I just came over from Lance’s site.

    I don’t think I have been an avid fan of MJ but I admired his music and talent. It was obvious to me that he was one tormented soul, save when he was on stage. With all the millions he once had, he was never truly happy.

    Strangely, I felt sad too at the news of his death. Despite all his weirdness, here is one man who has touched and healed millions through his music.

  2. Pink Ink says

    I feel the same way!!

    I graduated from high school in 1987 and still remember Thriller, Billie Jean, PYT, and Man in the Mirror. But when he turned “strange” I, too, wondered if I would ever see the artist I admired from before…

    I hope he can be at peace now.

  3. Tabitha@ichoosebliss says

    I was/am a MJ fan. No, I did not like when he wanted to change his looks so drastically, but I also knew/understood that inside this person was deeply troubled.

    I pray he is now engulfed in peace and can love himself finally.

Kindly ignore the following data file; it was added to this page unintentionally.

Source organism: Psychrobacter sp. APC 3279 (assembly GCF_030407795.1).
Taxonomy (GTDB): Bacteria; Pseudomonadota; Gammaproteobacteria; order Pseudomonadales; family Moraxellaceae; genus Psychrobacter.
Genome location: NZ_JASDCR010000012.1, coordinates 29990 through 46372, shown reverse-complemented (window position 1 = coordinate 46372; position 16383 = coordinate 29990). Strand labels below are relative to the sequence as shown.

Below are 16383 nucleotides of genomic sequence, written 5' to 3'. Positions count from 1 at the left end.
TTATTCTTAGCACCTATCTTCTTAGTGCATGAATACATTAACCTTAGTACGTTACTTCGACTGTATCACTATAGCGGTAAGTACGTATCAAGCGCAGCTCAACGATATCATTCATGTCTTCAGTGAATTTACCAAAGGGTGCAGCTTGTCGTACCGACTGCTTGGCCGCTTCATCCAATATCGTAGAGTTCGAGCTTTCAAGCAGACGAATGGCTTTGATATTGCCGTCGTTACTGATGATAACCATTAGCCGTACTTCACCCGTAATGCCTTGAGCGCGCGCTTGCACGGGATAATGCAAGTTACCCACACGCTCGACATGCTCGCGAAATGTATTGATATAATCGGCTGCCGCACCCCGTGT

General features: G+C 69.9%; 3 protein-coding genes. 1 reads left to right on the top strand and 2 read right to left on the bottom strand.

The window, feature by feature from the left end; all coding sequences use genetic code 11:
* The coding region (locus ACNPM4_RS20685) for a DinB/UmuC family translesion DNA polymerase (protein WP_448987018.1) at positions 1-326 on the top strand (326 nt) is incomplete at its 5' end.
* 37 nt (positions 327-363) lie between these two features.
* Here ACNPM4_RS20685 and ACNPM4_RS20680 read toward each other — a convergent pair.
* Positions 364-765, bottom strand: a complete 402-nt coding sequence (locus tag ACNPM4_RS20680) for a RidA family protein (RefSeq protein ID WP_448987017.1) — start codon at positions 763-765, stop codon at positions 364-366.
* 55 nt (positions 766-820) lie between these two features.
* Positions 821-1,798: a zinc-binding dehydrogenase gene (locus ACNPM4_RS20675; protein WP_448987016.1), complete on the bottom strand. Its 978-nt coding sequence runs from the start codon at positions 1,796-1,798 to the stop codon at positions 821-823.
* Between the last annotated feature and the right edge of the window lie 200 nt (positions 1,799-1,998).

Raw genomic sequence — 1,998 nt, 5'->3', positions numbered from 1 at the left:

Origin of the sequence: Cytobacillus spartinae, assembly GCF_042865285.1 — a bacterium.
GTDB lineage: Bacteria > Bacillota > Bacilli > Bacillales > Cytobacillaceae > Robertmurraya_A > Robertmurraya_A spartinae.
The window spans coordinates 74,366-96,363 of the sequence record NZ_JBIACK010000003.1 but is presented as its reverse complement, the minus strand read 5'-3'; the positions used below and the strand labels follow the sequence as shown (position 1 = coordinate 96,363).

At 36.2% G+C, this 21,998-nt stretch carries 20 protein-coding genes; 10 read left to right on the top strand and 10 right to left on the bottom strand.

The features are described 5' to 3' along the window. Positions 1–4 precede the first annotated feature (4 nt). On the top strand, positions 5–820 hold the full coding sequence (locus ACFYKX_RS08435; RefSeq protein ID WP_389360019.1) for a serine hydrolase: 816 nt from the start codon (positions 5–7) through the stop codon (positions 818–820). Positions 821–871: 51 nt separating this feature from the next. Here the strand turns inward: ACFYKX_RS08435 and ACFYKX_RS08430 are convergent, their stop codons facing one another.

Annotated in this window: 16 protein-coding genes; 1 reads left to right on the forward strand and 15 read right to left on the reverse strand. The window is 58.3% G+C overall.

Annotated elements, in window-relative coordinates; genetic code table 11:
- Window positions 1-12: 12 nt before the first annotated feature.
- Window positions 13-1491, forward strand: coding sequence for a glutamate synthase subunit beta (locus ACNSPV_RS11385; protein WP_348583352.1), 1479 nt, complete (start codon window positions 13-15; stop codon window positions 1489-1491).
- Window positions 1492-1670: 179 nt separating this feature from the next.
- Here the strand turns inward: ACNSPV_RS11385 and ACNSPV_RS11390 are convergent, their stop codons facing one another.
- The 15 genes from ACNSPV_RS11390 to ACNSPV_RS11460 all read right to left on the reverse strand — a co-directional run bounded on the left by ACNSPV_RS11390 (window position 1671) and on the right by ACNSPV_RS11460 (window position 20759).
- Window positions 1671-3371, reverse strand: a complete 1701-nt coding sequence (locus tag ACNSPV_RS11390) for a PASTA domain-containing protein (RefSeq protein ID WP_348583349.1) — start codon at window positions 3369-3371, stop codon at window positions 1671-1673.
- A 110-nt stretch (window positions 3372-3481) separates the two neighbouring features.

4. says

    @DIRTY MOUTH MOM – wild name! =) think that is a legit site – I’ve heard it referenced in media several times. It’s funny how much of those songs remained in my mind as I haven’t listened to him in years.

    @JASON – Thank you!

  5. says

    One of the best posts I’ve read about Michael and his connection to Generation X.

    I wasn’t a sooper dooper fan, like you, but Thriller is the only album on my Palm Pilot and his music hasn’t left my brain.

    I saw an interesting Lisa Marie post on myspace, was it the real LMP? I dunno. But she said basically the same thing. Except of course about the relationship part.

  6. says

    @TR – You said exactly what I thought – he gave $300 million away in his lifetime, died nearly in bankruptcy and the tragic clown line, so true. iwant to remember the best of him…

    @RE – It was amazing. hahahahaha!

    @UNDERSTANDING ALICE – I love that – spare a prayer for the family he leaves behind. Especially the children.

  7. Understanding Alice says

    its true, Im 34 and jacksons music filled my childhood, but we all moved on. I guess all thats left is to say “how brillliant he was” and to spare a pryer fot the family he leaves behind.